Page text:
Finding soils information for more than half of Iowa's counties is just a click away. Soil survey manuscripts with soils data, maps, diagrams, tables and other details are now available online for 52 of Iowa's 99 counties.
The Soil Survey Division of USDA's Natural Resources Conservation Service recently placed the manuscripts online at soils.usda.gov/survey/online_surveys/iowa/. Before, this information was only available in hard copy or on compact disc from your local NRCS office.
Soil survey manuscripts contain detailed information about every soil in the county – including soil formation, properties, classification, total acres, and interpretations and suitability for each soil.
Soil surveys are useful for many things
The interpretations and suitability section – "Use and Management of Soils" – identifies the limitations that affect specific uses and indicate the severity of the limitations. For example, a recreational planner in Humboldt County designing a hiking trail could look up the soils in a proposed location to see if they're suitable for hiking. Ratings are both written and numerical, based on soil features, such as wetness, slope, texture of surface layer and susceptibility to flooding. Soil suitability ratings are available for other recreational activities, too, including playgrounds, camping areas, off-road motorcycle trails and golf fairways.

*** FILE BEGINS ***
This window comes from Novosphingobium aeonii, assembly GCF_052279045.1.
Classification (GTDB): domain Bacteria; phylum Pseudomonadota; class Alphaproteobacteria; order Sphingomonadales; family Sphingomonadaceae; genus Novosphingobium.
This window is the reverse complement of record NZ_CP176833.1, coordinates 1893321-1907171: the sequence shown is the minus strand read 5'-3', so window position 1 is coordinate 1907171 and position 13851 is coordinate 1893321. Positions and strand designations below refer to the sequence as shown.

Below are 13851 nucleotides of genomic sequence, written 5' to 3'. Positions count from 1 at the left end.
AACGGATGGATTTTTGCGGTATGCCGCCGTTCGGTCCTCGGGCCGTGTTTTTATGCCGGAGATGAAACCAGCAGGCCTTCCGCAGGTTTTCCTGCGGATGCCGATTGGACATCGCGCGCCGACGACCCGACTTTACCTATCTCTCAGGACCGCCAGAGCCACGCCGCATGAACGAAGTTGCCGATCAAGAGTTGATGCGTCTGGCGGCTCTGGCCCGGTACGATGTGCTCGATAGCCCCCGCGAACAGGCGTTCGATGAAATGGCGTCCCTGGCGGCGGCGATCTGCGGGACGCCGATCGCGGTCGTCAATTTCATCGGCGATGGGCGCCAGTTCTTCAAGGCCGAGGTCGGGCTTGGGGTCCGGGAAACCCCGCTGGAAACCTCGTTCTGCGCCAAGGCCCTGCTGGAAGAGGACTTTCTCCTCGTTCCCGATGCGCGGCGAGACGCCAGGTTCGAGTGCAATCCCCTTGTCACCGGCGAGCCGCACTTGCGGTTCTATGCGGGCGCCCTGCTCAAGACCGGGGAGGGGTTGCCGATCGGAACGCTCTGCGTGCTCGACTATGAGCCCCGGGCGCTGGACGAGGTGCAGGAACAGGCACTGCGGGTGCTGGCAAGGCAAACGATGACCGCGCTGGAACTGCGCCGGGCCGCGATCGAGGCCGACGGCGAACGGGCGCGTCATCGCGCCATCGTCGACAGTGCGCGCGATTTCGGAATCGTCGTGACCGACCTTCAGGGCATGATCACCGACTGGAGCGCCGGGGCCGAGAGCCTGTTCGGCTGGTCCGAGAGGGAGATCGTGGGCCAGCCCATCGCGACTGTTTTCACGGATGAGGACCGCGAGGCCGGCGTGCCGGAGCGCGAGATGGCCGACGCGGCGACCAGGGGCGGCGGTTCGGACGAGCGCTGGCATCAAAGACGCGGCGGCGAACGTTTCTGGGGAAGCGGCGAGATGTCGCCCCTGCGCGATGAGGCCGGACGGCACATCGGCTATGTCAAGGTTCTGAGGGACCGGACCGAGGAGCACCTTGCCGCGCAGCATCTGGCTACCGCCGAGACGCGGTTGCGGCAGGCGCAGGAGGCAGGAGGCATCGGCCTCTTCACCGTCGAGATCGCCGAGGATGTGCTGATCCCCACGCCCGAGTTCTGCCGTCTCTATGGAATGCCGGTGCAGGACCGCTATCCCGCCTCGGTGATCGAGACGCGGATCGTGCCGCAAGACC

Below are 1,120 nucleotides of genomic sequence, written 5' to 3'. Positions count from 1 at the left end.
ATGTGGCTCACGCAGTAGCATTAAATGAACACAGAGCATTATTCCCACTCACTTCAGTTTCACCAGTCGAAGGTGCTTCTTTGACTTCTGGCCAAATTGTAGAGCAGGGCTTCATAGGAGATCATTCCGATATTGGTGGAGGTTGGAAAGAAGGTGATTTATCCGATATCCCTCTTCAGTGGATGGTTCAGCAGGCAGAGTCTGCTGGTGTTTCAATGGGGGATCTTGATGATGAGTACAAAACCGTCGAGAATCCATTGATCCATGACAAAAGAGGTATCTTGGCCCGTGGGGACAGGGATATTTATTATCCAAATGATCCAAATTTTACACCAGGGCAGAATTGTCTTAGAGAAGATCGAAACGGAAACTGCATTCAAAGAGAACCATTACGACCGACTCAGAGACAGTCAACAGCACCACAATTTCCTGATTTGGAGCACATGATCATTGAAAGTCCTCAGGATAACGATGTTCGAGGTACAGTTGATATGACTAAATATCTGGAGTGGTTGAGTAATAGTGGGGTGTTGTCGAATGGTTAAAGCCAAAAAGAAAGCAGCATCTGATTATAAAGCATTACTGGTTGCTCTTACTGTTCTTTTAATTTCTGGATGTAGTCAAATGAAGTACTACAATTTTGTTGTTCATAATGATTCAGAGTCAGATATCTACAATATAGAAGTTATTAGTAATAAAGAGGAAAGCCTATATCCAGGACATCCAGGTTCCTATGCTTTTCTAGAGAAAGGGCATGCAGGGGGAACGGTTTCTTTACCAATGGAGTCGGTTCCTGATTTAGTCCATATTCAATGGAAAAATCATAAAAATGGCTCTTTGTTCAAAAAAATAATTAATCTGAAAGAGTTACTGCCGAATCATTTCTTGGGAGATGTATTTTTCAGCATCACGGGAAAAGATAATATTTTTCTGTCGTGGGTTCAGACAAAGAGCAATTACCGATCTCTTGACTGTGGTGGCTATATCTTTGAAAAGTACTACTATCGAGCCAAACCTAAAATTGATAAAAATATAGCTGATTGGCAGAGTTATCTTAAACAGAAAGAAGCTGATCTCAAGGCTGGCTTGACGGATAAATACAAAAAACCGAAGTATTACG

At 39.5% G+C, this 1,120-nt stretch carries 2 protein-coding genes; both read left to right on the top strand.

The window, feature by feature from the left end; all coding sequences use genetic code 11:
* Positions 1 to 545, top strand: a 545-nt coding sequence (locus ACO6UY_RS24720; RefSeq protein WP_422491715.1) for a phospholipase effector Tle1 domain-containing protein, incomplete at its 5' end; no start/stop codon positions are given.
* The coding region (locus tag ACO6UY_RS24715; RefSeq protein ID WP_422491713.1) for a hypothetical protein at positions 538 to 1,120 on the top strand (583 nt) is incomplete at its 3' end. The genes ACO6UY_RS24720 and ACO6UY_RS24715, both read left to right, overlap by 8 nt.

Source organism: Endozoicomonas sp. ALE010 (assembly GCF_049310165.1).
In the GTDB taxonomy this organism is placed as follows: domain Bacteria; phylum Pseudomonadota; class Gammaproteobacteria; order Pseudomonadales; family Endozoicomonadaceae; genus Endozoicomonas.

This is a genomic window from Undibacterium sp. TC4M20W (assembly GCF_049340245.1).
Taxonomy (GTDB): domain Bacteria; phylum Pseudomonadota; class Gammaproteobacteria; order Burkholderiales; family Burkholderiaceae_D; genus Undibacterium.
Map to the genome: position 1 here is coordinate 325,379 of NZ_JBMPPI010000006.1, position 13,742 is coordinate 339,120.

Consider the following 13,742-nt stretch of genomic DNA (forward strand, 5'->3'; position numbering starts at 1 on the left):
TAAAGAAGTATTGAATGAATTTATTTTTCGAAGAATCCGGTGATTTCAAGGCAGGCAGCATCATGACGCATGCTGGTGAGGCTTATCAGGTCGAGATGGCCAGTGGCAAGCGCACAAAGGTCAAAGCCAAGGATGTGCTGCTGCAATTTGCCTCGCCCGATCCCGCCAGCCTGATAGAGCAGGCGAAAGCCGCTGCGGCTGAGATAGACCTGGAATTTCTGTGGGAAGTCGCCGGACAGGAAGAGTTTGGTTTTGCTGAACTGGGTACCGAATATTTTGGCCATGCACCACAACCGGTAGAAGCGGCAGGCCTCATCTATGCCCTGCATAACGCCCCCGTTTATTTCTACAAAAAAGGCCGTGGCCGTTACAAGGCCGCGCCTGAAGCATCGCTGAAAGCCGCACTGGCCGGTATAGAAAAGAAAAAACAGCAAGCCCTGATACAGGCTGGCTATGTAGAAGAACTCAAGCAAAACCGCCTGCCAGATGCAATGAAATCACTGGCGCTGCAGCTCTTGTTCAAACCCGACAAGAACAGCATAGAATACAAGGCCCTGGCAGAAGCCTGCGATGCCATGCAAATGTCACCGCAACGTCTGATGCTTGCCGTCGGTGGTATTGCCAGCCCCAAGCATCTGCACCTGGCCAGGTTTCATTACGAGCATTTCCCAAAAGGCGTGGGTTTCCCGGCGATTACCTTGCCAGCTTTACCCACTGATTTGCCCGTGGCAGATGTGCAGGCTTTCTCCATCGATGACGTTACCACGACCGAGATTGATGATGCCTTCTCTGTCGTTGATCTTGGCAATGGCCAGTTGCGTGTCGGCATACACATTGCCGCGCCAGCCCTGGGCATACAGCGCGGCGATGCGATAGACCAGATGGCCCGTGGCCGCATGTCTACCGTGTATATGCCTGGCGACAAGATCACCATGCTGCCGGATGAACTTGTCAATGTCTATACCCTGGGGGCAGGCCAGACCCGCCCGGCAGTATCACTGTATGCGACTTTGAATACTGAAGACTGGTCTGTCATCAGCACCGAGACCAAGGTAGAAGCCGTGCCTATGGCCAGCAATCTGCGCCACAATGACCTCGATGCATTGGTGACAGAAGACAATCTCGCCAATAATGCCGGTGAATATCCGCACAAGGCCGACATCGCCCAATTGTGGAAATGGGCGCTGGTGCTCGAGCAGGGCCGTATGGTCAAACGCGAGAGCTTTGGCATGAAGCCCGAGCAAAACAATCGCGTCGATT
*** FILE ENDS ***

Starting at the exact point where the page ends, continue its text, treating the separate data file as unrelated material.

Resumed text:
Suitability ratings for cropland, pastureland, wildlife habitat, tree planting, building site development, sanitary facilities and other purposes are also available.
Mike Sucik, Iowa NRCS state soil scientist, says customer convenience is the primary goal of having the soil survey manuscripts online. He also hopes soil survey manuscripts will reach a broader audience. "Homebuilders, community planners, highway departments, engineers, sanitarians and golf course superintendents will find the information valuable," says Sucik. "Soil surveys provide great information for students and teachers, too."
Sucik says the ability to print individual pages right at home or work is another major benefit. "If you're only concerned about one or two sections of land, you only need to print that map," he said. "That information will be handy for recordkeeping, especially."
According to Sucik, more county information will be continually added and updated. If you live in a county without an online soil survey manuscript, contact your local NRCS office for a copy. Visit offices.sc.egov.usda.gov/locator/app?state=ia to locate the NRCS office nearest you.